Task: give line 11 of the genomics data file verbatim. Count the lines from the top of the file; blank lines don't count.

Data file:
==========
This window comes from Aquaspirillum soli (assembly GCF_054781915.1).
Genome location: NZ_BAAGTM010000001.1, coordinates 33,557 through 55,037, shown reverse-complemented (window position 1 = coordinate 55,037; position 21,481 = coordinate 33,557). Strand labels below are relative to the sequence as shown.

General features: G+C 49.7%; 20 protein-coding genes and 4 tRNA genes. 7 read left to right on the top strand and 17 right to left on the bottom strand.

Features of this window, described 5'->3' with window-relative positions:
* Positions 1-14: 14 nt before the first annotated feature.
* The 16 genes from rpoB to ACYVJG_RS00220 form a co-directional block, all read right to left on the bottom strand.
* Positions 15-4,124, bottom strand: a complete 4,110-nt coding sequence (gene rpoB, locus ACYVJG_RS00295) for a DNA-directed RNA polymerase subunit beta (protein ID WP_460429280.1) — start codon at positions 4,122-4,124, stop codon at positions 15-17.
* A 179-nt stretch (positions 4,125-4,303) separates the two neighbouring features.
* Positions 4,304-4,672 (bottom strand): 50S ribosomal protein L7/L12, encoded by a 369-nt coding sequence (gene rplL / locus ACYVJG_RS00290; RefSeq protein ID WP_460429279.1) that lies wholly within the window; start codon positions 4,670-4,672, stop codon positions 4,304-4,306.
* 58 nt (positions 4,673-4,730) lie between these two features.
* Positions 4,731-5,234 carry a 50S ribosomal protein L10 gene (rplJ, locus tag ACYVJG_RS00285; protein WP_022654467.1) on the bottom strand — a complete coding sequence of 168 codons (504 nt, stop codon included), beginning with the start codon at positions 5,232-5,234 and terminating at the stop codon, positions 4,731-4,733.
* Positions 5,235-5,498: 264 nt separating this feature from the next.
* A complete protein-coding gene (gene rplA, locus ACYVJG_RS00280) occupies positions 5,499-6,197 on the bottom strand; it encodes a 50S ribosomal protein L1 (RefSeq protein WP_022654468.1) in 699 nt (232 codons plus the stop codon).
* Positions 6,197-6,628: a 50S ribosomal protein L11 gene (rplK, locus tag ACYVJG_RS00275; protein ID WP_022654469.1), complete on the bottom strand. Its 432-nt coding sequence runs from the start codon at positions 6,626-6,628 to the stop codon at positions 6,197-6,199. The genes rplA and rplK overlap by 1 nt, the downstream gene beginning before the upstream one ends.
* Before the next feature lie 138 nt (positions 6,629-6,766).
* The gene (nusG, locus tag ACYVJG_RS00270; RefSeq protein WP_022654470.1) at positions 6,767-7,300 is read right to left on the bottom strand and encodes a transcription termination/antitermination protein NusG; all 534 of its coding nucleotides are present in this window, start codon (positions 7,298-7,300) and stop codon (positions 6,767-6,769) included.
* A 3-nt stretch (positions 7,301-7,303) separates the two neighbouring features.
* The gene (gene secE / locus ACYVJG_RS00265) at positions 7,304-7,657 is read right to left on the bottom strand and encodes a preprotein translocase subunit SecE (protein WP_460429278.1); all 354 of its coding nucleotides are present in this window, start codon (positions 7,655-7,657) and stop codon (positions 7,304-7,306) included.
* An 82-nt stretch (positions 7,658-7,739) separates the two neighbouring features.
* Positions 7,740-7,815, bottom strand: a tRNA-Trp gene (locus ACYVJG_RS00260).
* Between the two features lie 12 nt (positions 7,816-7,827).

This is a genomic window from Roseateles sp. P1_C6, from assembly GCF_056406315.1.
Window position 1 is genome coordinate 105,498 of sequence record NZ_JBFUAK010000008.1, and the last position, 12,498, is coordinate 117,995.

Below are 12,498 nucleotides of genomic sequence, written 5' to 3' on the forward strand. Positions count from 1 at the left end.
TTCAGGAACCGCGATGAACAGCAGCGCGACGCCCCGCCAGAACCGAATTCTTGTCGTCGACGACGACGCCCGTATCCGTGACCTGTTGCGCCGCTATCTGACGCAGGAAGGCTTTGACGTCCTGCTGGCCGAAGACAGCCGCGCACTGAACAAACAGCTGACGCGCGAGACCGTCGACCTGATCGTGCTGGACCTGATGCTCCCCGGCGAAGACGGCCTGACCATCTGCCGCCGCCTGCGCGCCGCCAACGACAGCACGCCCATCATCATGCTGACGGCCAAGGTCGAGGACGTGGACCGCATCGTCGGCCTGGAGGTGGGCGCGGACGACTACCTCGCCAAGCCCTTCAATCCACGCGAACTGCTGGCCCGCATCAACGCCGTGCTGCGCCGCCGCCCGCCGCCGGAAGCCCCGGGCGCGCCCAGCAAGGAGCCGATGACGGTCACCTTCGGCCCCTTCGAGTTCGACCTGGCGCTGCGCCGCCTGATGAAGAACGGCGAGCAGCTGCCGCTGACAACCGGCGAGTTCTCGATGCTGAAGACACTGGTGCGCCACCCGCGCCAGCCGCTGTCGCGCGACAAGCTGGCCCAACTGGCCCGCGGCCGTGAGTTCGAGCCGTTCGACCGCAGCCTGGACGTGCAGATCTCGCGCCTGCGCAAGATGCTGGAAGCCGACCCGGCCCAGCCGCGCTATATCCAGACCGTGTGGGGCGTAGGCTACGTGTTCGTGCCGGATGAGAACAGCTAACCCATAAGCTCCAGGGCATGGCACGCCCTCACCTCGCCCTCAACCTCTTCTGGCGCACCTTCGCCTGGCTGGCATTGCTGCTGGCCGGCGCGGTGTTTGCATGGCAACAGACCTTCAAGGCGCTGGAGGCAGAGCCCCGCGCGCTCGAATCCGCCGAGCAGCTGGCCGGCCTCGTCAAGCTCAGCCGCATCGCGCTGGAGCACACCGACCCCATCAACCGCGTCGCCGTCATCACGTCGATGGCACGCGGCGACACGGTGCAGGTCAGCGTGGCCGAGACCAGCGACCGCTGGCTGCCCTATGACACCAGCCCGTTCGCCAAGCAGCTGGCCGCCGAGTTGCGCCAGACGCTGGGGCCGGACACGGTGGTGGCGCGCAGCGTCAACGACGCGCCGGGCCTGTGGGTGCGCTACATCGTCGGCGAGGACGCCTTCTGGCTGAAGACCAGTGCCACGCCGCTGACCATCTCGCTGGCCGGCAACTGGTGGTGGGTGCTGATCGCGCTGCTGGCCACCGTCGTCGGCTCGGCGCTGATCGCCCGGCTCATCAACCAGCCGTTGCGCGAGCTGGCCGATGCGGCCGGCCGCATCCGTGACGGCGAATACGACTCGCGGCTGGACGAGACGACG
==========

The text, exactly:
* Positions 4,731-5,234 carry a 50S ribosomal protein L10 gene (rplJ, locus tag ACYVJG_RS00285; protein WP_022654467.1) on the bottom strand — a complete coding sequence of 168 codons (504 nt, stop codon included), beginning with the start codon at positions 5,232-5,234 and terminating at the stop codon, positions 4,731-4,733.